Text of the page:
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Huntington's Disease

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Jocey Nelson

on 7 April 2016

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Transcript of Huntington's Disease

Huntington disease is an autosomal dominant disorder.
This means that people only need one copy of the gene to have the disorder.
Thus, there is a 50% chance that adults with the disorder will pass it on to their children.
Huntington disease is a genetic disorder that results in neurological degeneration and eventual death.
Symptoms associated with Huntington disease usually appear between the ages of 30-50.
Some examples of symptoms would be dystonia (muscle spasms), restlessness, twitching, depression, anxiety, irritability, loss of interest in personal hygiene, loss of balance, slurring words, weightloss, and loss of memory.
Research Outlook
As of right now, fetal stem cell research has looked promising because when scientists inject stem cells into the brain, the stem cells blossom and take place of the brain cells that are dying.
Another promising outlook is that there is the possibility of a new gene silencing technique. This technique may be used to turn off the harmful CAG repeats in the genes of Huntington disease patients.
Extra Information about Huntington disease
Huntington disease was discovered by an Ohio doctor named George Sumner Huntington in 1872.
Huntington disease is located on chromosome 4. It's exact location could be described as 4p16.3.
In the United States, about 1 out of every 30,000 people has Huntington disease.
The protein that the normal huntingtin gene is supposed to make is called the huntingtin protein.
The huntingtin gene can be symbolized by HTT.
Huntington disease
Additional Information
Hereditary Disease Foundation
1303 Pico Boulevard
Santa Monica, CA 90405
(310) 450-9913
e-mail: cures@hdfoundation.org
Website: http://www.hdfoundation.org
Huntington's Disease Society of America
158 West 29th Street, 7th Floor
New York, NY 10001-5300
(800) 345-4372
e-mail: hdsainfo@hdsa.org
Website: http://www.hdsa.org
Centers for Disease Control
and Prevention (CDC)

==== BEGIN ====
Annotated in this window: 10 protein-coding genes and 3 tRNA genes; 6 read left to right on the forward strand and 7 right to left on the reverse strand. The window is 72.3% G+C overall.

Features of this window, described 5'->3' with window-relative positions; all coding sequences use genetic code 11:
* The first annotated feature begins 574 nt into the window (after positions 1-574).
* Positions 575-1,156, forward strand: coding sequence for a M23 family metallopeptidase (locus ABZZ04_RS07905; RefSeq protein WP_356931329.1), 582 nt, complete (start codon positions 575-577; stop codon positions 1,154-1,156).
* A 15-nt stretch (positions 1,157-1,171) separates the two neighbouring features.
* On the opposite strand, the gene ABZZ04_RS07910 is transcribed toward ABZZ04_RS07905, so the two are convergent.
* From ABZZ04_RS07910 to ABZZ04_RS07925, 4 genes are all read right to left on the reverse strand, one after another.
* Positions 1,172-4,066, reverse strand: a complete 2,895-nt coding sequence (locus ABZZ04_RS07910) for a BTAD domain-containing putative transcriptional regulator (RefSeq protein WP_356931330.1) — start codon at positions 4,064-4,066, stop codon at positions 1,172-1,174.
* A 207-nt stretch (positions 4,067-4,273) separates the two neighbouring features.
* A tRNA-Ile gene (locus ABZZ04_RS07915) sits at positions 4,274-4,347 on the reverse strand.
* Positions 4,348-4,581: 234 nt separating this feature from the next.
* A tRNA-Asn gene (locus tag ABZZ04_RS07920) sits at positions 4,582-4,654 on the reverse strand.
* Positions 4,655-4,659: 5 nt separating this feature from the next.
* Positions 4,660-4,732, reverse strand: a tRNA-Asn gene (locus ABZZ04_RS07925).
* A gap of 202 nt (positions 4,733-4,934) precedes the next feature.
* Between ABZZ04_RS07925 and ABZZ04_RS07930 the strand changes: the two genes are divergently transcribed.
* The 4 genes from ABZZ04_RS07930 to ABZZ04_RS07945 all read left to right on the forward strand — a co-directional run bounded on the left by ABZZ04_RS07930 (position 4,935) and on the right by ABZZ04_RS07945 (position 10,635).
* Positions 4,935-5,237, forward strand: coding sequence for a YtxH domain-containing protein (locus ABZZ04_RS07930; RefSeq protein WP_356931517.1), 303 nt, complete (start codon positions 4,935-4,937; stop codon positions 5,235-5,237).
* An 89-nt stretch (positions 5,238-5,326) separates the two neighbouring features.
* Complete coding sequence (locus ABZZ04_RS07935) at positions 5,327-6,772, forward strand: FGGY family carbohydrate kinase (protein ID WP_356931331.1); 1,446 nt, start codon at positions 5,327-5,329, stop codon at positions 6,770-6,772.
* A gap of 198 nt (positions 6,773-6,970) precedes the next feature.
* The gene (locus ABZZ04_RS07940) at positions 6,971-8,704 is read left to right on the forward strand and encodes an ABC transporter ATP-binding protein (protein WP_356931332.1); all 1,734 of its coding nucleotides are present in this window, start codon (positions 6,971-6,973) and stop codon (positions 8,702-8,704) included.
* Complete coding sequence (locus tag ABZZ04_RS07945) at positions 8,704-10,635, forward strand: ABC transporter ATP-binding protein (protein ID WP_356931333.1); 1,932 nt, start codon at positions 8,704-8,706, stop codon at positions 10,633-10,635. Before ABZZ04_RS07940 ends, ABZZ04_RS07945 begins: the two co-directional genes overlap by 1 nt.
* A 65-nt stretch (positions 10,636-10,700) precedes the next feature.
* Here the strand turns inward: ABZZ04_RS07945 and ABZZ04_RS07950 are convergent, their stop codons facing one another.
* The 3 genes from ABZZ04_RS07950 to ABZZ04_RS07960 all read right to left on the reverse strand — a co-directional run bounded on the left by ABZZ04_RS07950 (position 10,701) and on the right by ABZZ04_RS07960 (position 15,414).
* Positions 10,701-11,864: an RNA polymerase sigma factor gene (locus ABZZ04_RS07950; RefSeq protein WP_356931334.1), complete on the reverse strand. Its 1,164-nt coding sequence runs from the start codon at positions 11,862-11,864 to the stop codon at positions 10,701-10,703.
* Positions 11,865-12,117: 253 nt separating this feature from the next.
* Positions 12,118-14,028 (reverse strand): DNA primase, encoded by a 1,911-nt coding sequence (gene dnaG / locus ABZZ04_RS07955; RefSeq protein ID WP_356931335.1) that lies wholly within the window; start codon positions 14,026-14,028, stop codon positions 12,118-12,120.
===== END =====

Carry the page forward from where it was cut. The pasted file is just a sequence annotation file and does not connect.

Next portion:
1600 Clifton Rd.
Atlanta, GA 30333
(800) 232-4636
fax: (770) 488-4760
e-mail: cdcinfo@cdc.gov
Website: http:/cdc.gov
American Academy of Neurology (AAN)
1080 Montreal Ave.
Saint Paul, MN 55116
(651) 695-1940
e-mail: info@aan.com
Website: www.aan.com
Mayo Clinic
200 First St. SW
Rochester, MN 55905
(507) 284-2511
fax: (507) 284-0161
Website: www.mayoclinic.org
National Institute of Neurological
Disorders and Stroke (NINDS)
PO Box 5801
Bethesda, MD 20824
(800) 352-9424 or (301) 496-5751
e-mail: www.ninds.nih.gov/contact_us.htm
Website: www.ninds.nih.gov
Works Cited
"Huntington's Disease."
Huntington's Disease.
Web. 19 Feb. 2014. <http://learn.genetics.utah.edu/content/disorders/singlegene/hunt/>.
"Huntington Disease: What Is It?"
Huntington Disease: What Is It?
Web. 19 Feb. 2014. <http://www.yourgenesyourhealth.org/hd/whatisit.htm>.
"Huntington Disease."
- Genetics Home Reference
. Web. 19 Feb. 2014. <http://ghr.nlm.nih.gov/condition/huntington-disease>.
Naff, Clay Farris.
Huntington's Disease
. Farmington Hills, MI: Greenhaven, 2012. Print.
Knowles, Johanna.
Huntington's Disease
. New York: Rosen Pub. Group, 2007. Print.
Specific Cause
Huntington disease is caused by a CAG repeat in the coding region of the huntingtin gene.
The amount of repeat for someone who doesn't have the disorder is 10-35 times.
The amount of repeat for someone who does have the disorder is usually over 40 times.
There is no known cure for Huntington disease as of right now, which means that people who have Huntington disease will most likely die. However, there are ways to help with the symptoms of Huntington disease.
Some examples of how people cope with the symptoms are to exercise and do physical therapy (just to keep moving), do occupational therapy (where they focus on doing everyday things that are important to the client), do psychotherapy (where they focus on the patient's thoughts, feelings, and behavior), take antidepressents (to help with depression), have high calorie diets (for all the random movements they do that burn calories), do speech therapy (to help them stop slurring words), and some other activities as well.
By Jocey Nelson
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